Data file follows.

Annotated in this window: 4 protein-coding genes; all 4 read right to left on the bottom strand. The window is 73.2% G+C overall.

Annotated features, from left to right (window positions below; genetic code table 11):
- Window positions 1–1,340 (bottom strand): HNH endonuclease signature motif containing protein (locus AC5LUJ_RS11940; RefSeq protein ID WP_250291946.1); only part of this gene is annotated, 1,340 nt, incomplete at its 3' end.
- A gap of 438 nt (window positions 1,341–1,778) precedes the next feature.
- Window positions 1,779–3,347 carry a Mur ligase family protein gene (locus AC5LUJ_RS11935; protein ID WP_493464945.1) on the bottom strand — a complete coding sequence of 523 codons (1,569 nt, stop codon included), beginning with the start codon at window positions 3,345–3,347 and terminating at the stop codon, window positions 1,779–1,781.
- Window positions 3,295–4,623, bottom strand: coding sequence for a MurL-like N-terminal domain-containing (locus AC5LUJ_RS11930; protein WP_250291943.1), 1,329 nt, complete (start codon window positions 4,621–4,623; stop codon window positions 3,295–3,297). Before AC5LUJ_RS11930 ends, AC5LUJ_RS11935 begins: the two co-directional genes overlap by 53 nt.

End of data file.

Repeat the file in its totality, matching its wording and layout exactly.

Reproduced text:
Annotated in this window: 4 protein-coding genes; all 4 read right to left on the bottom strand. The window is 73.2% G+C overall.

Annotated features, from left to right (window positions below; genetic code table 11):
- Window positions 1–1,340 (bottom strand): HNH endonuclease signature motif containing protein (locus AC5LUJ_RS11940; RefSeq protein ID WP_250291946.1); only part of this gene is annotated, 1,340 nt, incomplete at its 3' end.
- A gap of 438 nt (window positions 1,341–1,778) precedes the next feature.
- Window positions 1,779–3,347 carry a Mur ligase family protein gene (locus AC5LUJ_RS11935; protein ID WP_493464945.1) on the bottom strand — a complete coding sequence of 523 codons (1,569 nt, stop codon included), beginning with the start codon at window positions 3,345–3,347 and terminating at the stop codon, window positions 1,779–1,781.
- Window positions 3,295–4,623, bottom strand: coding sequence for a MurL-like N-terminal domain-containing (locus AC5LUJ_RS11930; protein WP_250291943.1), 1,329 nt, complete (start codon window positions 4,621–4,623; stop codon window positions 3,295–3,297). Before AC5LUJ_RS11930 ends, AC5LUJ_RS11935 begins: the two co-directional genes overlap by 53 nt.